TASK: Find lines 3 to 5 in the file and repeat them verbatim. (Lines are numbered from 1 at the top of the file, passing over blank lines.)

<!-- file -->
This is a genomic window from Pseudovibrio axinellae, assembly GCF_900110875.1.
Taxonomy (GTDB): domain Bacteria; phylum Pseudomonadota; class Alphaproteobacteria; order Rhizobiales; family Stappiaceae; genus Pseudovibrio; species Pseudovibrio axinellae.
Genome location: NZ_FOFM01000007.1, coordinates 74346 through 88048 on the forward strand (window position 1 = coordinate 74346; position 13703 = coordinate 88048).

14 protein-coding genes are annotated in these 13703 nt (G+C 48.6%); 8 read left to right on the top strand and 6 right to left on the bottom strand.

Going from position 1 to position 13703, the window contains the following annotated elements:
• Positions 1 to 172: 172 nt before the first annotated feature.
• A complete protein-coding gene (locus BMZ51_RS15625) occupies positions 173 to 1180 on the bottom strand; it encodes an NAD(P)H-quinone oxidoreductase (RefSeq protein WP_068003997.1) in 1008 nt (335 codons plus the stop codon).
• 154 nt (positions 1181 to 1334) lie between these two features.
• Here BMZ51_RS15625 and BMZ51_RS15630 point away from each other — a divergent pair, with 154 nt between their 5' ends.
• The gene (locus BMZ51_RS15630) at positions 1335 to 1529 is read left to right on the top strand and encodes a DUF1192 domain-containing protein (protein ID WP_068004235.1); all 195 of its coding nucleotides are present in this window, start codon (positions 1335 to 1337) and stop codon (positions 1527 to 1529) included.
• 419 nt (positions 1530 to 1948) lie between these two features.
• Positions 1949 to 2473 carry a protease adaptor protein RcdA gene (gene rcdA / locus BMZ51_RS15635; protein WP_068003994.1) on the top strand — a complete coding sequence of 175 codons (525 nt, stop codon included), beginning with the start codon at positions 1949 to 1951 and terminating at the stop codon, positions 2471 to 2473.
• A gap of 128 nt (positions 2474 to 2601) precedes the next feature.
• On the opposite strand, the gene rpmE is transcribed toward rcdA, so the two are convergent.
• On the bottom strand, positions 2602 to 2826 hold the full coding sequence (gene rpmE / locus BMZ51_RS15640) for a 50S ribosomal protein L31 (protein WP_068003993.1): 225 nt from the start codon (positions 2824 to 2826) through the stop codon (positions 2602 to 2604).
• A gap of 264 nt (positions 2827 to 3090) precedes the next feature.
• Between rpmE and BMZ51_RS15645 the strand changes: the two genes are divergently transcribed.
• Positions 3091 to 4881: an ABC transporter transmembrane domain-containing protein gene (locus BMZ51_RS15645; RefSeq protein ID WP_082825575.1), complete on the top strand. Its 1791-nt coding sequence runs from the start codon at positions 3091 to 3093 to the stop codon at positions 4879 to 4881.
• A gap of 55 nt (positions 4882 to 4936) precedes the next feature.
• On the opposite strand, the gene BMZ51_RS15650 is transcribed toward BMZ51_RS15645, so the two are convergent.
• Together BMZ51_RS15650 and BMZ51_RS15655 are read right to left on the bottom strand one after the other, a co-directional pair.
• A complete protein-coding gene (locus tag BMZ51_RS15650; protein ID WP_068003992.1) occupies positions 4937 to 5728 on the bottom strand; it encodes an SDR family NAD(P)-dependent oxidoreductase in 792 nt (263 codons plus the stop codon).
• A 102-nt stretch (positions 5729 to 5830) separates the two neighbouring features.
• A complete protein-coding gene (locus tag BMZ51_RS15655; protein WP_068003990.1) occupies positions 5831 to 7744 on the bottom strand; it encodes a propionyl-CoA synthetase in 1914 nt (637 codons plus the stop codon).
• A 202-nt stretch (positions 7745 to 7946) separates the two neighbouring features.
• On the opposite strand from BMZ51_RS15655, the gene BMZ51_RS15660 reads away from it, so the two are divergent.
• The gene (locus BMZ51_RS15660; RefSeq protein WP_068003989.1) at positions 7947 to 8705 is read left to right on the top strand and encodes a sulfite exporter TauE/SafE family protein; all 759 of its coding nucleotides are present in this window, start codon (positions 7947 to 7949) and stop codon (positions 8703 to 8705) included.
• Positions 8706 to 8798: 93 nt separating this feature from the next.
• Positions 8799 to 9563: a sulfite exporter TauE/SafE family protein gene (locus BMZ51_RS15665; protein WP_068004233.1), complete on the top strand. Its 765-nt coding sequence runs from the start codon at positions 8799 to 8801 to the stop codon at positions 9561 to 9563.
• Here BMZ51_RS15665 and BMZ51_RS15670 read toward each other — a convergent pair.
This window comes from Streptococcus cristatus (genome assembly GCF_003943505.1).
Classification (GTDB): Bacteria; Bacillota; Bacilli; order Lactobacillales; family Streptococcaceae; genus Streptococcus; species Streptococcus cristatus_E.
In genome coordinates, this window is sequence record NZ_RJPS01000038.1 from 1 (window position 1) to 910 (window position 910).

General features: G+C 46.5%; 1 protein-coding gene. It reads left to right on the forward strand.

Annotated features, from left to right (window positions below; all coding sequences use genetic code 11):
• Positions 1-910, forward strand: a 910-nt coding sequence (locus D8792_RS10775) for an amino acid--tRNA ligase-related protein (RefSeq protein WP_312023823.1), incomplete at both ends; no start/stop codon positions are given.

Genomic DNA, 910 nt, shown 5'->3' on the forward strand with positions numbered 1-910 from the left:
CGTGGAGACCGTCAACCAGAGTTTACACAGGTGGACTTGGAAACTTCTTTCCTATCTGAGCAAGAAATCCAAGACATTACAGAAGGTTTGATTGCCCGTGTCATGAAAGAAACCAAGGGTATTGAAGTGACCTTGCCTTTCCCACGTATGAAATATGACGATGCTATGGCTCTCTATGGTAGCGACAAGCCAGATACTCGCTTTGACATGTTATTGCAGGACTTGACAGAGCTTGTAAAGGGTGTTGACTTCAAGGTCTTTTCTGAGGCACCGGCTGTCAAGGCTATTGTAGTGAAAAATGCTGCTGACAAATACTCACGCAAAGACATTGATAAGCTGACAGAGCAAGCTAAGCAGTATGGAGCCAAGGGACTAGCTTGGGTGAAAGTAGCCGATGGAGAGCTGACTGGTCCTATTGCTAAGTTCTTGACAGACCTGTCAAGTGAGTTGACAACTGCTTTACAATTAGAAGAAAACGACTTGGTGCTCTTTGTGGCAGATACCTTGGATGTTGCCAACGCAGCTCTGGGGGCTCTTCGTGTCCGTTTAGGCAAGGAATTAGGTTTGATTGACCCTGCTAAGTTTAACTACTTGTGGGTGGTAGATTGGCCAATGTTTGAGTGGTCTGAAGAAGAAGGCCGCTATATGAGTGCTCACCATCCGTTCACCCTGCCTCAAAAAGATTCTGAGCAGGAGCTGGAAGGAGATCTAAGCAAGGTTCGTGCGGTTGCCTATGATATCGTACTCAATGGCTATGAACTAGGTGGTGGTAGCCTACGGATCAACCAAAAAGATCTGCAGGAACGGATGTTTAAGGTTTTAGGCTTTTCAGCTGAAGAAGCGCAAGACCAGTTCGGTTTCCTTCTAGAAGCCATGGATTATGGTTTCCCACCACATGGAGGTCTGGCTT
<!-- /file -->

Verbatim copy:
Genome location: NZ_FOFM01000007.1, coordinates 74346 through 88048 on the forward strand (window position 1 = coordinate 74346; position 13703 = coordinate 88048).

14 protein-coding genes are annotated in these 13703 nt (G+C 48.6%); 8 read left to right on the top strand and 6 right to left on the bottom strand.

Going from position 1 to position 13703, the window contains the following annotated elements: